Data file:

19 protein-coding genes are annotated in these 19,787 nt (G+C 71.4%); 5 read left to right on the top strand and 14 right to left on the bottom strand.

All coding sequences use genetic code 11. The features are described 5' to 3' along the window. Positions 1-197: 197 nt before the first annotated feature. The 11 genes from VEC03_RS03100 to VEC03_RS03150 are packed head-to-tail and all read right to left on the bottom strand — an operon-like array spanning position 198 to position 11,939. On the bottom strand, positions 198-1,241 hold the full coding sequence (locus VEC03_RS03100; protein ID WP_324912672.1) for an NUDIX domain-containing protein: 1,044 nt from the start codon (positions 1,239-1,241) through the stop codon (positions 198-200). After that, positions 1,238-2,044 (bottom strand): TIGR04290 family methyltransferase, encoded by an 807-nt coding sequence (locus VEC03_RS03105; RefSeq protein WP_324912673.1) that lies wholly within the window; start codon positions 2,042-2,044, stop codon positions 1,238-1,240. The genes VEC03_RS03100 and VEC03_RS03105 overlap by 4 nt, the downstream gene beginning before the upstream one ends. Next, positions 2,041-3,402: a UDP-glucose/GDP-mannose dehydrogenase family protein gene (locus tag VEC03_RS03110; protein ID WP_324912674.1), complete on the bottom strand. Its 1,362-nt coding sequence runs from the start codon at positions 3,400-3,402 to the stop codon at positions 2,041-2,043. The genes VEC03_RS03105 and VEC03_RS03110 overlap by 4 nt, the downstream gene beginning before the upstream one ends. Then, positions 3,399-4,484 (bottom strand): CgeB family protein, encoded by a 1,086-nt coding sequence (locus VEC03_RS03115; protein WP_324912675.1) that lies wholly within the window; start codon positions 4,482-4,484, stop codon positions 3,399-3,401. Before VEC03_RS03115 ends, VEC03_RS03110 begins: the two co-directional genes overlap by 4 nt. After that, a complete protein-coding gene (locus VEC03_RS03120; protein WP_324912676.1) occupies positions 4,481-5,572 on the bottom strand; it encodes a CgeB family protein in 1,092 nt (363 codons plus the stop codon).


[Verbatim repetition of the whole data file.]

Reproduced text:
19 protein-coding genes are annotated in these 19,787 nt (G+C 71.4%); 5 read left to right on the top strand and 14 right to left on the bottom strand.

All coding sequences use genetic code 11. The features are described 5' to 3' along the window. Positions 1-197: 197 nt before the first annotated feature. The 11 genes from VEC03_RS03100 to VEC03_RS03150 are packed head-to-tail and all read right to left on the bottom strand — an operon-like array spanning position 198 to position 11,939. On the bottom strand, positions 198-1,241 hold the full coding sequence (locus VEC03_RS03100; protein ID WP_324912672.1) for an NUDIX domain-containing protein: 1,044 nt from the start codon (positions 1,239-1,241) through the stop codon (positions 198-200). After that, positions 1,238-2,044 (bottom strand): TIGR04290 family methyltransferase, encoded by an 807-nt coding sequence (locus VEC03_RS03105; RefSeq protein WP_324912673.1) that lies wholly within the window; start codon positions 2,042-2,044, stop codon positions 1,238-1,240. The genes VEC03_RS03100 and VEC03_RS03105 overlap by 4 nt, the downstream gene beginning before the upstream one ends. Next, positions 2,041-3,402: a UDP-glucose/GDP-mannose dehydrogenase family protein gene (locus tag VEC03_RS03110; protein ID WP_324912674.1), complete on the bottom strand. Its 1,362-nt coding sequence runs from the start codon at positions 3,400-3,402 to the stop codon at positions 2,041-2,043. The genes VEC03_RS03105 and VEC03_RS03110 overlap by 4 nt, the downstream gene beginning before the upstream one ends. Then, positions 3,399-4,484 (bottom strand): CgeB family protein, encoded by a 1,086-nt coding sequence (locus VEC03_RS03115; protein WP_324912675.1) that lies wholly within the window; start codon positions 4,482-4,484, stop codon positions 3,399-3,401. Before VEC03_RS03115 ends, VEC03_RS03110 begins: the two co-directional genes overlap by 4 nt. After that, a complete protein-coding gene (locus VEC03_RS03120; protein WP_324912676.1) occupies positions 4,481-5,572 on the bottom strand; it encodes a CgeB family protein in 1,092 nt (363 codons plus the stop codon).